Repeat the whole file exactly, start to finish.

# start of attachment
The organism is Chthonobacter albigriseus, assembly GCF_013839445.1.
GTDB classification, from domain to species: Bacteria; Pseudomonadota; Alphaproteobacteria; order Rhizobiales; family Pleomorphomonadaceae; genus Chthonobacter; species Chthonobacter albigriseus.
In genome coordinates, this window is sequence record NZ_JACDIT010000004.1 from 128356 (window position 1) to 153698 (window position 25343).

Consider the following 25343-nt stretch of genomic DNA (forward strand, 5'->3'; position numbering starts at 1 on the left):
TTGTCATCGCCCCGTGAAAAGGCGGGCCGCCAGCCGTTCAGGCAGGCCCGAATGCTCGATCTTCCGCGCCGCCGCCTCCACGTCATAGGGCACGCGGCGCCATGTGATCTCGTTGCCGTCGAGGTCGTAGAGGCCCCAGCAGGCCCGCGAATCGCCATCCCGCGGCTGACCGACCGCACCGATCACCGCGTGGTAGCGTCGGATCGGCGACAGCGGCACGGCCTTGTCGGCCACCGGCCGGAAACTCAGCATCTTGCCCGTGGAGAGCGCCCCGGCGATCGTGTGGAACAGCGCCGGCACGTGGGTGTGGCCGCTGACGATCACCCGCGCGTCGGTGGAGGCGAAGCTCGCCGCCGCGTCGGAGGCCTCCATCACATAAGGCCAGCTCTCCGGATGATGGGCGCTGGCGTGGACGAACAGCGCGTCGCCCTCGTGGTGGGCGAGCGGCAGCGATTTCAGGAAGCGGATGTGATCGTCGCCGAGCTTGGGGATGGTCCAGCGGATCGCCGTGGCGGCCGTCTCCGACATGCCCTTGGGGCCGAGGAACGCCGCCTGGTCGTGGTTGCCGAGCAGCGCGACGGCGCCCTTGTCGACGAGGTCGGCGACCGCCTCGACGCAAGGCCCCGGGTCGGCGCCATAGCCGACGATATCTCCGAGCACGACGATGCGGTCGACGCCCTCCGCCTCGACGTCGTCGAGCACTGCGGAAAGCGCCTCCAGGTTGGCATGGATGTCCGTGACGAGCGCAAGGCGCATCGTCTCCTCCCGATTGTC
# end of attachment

The organism is Chthonobacter albigriseus, assembly GCF_013839445.1.
GTDB classification, from domain to species: Bacteria; Pseudomonadota; Alphaproteobacteria; order Rhizobiales; family Pleomorphomonadaceae; genus Chthonobacter; species Chthonobacter albigriseus.
In genome coordinates, this window is sequence record NZ_JACDIT010000004.1 from 128356 (window position 1) to 153698 (window position 25343).

Consider the following 25343-nt stretch of genomic DNA (forward strand, 5'->3'; position numbering starts at 1 on the left):
TTGTCATCGCCCCGTGAAAAGGCGGGCCGCCAGCCGTTCAGGCAGGCCCGAATGCTCGATCTTCCGCGCCGCCGCCTCCACGTCATAGGGCACGCGGCGCCATGTGATCTCGTTGCCGTCGAGGTCGTAGAGGCCCCAGCAGGCCCGCGAATCGCCATCCCGCGGCTGACCGACCGCACCGATCACCGCGTGGTAGCGTCGGATCGGCGACAGCGGCACGGCCTTGTCGGCCACCGGCCGGAAACTCAGCATCTTGCCCGTGGAGAGCGCCCCGGCGATCGTGTGGAACAGCGCCGGCACGTGGGTGTGGCCGCTGACGATCACCCGCGCGTCGGTGGAGGCGAAGCTCGCCGCCGCGTCGGAGGCCTCCATCACATAAGGCCAGCTCTCCGGATGATGGGCGCTGGCGTGGACGAACAGCGCGTCGCCCTCGTGGTGGGCGAGCGGCAGCGATTTCAGGAAGCGGATGTGATCGTCGCCGAGCTTGGGGATGGTCCAGCGGATCGCCGTGGCGGCCGTCTCCGACATGCCCTTGGGGCCGAGGAACGCCGCCTGGTCGTGGTTGCCGAGCAGCGCGACGGCGCCCTTGTCGACGAGGTCGGCGACCGCCTCGACGCAAGGCCCCGGGTCGGCGCCATAGCCGACGATATCTCCGAGCACGACGATGCGGTCGACGCCCTCCGCCTCGACGTCGTCGAGCACTGCGGAAAGCGCCTCCAGGTTGGCATGGATGTCCGTGACGAGCGCAAGGCGCATCGTCTCCTCCCGATTGTC